Rosacea is a facial skin condition characterized by redness, small bumps, and pimples. People with rosacea have flare-ups of symptoms and most do not have symptoms at all times. Over time however, the redness becomes ruddier and blood vessels will become visible. Although the condition most commonly affects the cheeks, nose, chin, and forehead, it may sometimes appear on the neck, chest, scalp, or ears. The cause of rosacea is not known, but it is believed to be a combination of genetics (changes or mutations in our genes) and environmental causes. There are four subtypes of rosacea (subtypes 1-4); these commonly affect different areas of the face and can cause slightly different symptoms.
The common symptoms of rosacea are flushing, persistent redness (often resembling sunburn), bumps and pimples which may burn or sting, and visible blood vessels. Symptoms may also include dry skin, an enlarged nose (rhinophyma), and eye problems such as dryness, irritation, or swelling. The condition mostly affects fair skinned women, although when affected, men tend to have more severe symptoms. Symptoms usually begin after age 30. Triggers of flare-ups may include any activity or substance which increases blood flow to the skin. These triggers may include hot or spicy foods, alcohol, temperature extremes, stress, anger, embarrassment, hard exercise, saunas, and certain prescription drugs.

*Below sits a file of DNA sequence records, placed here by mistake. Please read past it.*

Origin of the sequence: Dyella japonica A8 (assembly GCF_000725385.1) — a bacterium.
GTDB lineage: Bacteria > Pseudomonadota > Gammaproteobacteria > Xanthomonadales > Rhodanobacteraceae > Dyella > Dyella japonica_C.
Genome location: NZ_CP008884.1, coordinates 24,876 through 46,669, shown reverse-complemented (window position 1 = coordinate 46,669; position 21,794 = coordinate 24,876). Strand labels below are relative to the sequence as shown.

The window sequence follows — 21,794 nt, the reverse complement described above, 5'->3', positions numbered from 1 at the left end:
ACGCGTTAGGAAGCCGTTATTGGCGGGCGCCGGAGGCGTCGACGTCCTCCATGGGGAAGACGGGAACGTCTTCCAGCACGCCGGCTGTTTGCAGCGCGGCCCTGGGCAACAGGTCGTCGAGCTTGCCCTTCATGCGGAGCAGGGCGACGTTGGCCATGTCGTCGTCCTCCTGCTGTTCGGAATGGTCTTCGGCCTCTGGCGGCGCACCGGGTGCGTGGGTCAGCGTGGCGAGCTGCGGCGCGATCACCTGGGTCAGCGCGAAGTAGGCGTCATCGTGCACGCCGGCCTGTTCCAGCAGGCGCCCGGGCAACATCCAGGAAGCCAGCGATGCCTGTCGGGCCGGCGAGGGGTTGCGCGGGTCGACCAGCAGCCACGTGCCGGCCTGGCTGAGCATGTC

Rosacea is normally diagnosed by examining the affected areas of the face. Often your primary doctor will refer you to a dermatologist or doctor who specializes in treating skin disorders. There is no cure for rosacea but there are treatment options including medications, laser treatments, and surgery if the nose is severely affected. Research is ongoing, so talk to your dermatologist about the most current treatment options. Support groups are also a good source of information and can help connect you with others affected by rosacea.